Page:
Practical, miniature, digital and often surreal effects helped tell the story of Martin Scorsese’s Shutter Island, in which U.S. marshal Teddy Daniels (Leonardo DiCaprio) investigates the disappearance of a criminally insane hospital patient. Overseen by vfx supervisor Rob Legato, New Deal Studios & CafeFX completed the lion’s share of work for the film. We talk to New Deal’s Matthew Gratzner & Ben Grossmann from CafeFX.
New Deal Studios
Matthew Gratzner, visual effects supervisor, New Deal Studios
fxg: New Deal completed both miniature and digital effects for the film. How did you decide which was the best approach for each effect?
Gratzner: I think the film exploited what we do best which was to make photographic images look real. We used every tool we could as long as it worked. Part of that is to keep the audience guessing about how something was done. It wasn’t just miniatures – we did matte paintings, compositing, some animation, as well some first unit, second unit and visual effects photography.
fxg: One of your signature shots is the establishing helicopter view of Ward C. Can you take us through that shot?
Gratzner: On the island, there are a number of buildings within the Ashecliffe Hospital on Shutter Island. There’s a Ward A, B, C and D. Most of the buildings are mid-19th century brick buildings, but the one building that houses the most dangerous patients is Ward C. Rather than it being on the main hospital grounds, it’s actually a separate building built as a Civil War fort. It’s been converted into a prison for the criminally insane. So it was actually a little disturbing to be shooting there at three in the morning, especially when the electricity wasn’t working really well!
Dante Ferretti, the production designer, constructed a section of the perimeter wall of the fort and a section of the facade wall, which went up about 18 feet and was probably 60 or 70 feet long. The idea was to shoot all the close-ups and interior shots within this partial set piece. What we were going to end up doing was build a portion of the miniature and do an extension. I looked at the design of it and realised they really needed to get the illusion that it was built on the side of a cliff. I proposed doing an aerial shot that was more dynamic where you would see the fort, the cliff and the water. So I pitched doing some previs and we designed the shot to make it feel like more of a helicopter move. Our digital supervisor Bob Chapin did the previs and essentially took our digital models of Ward C which were done in Rhino and brought them into Maya as Object files for the previs. Once we got that approved we took the previs and could export all the camera data into our motion control rig and photograph the model. The tricky part was that the scene takes place the morning after a hurricane. So there’s all this unbelievable foliage and debris. The roof is torn up and you have about 80 inmates and orderlies cleaning the debris.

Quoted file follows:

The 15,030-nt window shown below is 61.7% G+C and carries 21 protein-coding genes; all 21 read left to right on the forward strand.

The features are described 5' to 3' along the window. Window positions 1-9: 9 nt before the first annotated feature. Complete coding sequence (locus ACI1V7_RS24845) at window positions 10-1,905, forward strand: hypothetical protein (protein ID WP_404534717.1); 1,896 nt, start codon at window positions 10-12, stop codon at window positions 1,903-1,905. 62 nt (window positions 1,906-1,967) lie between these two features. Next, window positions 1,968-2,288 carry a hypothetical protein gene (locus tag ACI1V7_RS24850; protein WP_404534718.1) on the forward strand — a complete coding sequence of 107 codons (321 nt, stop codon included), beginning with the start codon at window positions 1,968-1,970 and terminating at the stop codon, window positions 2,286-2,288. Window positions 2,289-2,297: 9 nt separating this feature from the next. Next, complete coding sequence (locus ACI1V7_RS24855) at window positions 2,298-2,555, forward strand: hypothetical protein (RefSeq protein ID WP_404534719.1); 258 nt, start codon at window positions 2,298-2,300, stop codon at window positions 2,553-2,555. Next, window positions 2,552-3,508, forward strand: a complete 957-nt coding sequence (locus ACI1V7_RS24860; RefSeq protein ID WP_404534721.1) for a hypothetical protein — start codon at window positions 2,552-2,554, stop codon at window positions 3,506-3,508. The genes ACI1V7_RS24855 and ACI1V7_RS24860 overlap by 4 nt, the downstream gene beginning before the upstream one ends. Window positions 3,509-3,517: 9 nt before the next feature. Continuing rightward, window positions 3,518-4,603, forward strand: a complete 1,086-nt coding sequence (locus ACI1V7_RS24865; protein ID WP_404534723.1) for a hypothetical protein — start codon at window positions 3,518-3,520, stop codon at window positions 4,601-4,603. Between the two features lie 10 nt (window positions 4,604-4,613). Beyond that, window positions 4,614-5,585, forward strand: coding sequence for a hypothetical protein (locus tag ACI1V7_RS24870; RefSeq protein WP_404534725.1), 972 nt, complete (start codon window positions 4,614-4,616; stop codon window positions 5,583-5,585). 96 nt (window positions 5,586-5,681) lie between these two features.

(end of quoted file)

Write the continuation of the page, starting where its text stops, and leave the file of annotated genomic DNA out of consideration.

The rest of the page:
The miniature was built in 1/35th scale, which essentially made a person about two and 1/16th inches tall. The model itself of the compound was about eight feet across and the entire tabletop was 16 feet across. Everything you see in the shot that’s foliage or vehicles is actually a miniature. The water was a photographic lock-off that was tracked in for the camera move. All the people were photographed as separate elements. Obviously we couldn’t shoot the people from 300 feet away with motion control, but we pulled it back as far as possible and shot about 65 to 70 takes of live action people walking around with branches and climbing ladders and what not. We had a full scale Jeep that was driving a little bit. Then they had to be photographed on cards and scaled down. We ended up shooting with quite a bit of a longer lens so when we scaled it down the perspective worked. Each one of those people had to be hand tracked in and the camera was high enough for the parallax to work when we re-scaled them. The other trick we did to add some more life to the shot was to put in a construction crane scooping up some tree branches and logs. That was a miniature but the giant claw and foliage was CG, animated by Tony Chen.
fxg: There are some other shots featuring exteriors of Ward C. How were these accomplished?
Gratzner: The same model is featured in three other shots. The director wanted to reveal more of Ward C but the challenge was that the model was built in 35th scale, which is really quite tiny and was only constructed for the aerial reveal. For a shot of Teddy and his partner Chuck (Mark Ruffalo) walking up to the Ward, we ended up using doubles and going out to a field and using full-scale Jeeps and tonnes of foliage and dressing and 30 extras doing all the clean-up work with bluescreens in the background. Then we comped the model and miniature wall behind them.
Then there’s the shot of Teddy and Chuck driving past the Ward in a military truck. We photographed doubles in a truck driving past and composited the Ward on a hilltop. For one last shot that was made up on the day, you’re inside the vehicle looking past them. It was literally actors sitting inside the truck not moving in front of a bluescreen with fans on them and grips shaking the truck. The shot was created in previs to get the timings right, after which we photographed the model and comped it into the background. Normally I would have built the walls much larger to an 1/8th scale, maybe, but it still held up really well. Everything in the film happens in overcast daylight and in Los Angeles you get overcast daylight about three times a year. So we had to shoot in this location with the sun behind a hill with just enough light to make it feel overcast and not enough light to see any hard sun. We shot it as a moving shot. We didn’t have enough time to do a thorough dust down of the road and the dust from the car was a lot worse than we thought it would be. So we had to isolate the background, take the plates, project it onto a cyclorama – so the pan is a post-pan. The truck in the lower part of the plate is correctly panning and the background is tracked and then the dust is all digital. There was also a sign in the original photography but Marty felt like we didn’t need it in the end, so we had to paint that out.
fxg: Can you talk about the stairway extension shots inside of Ward C?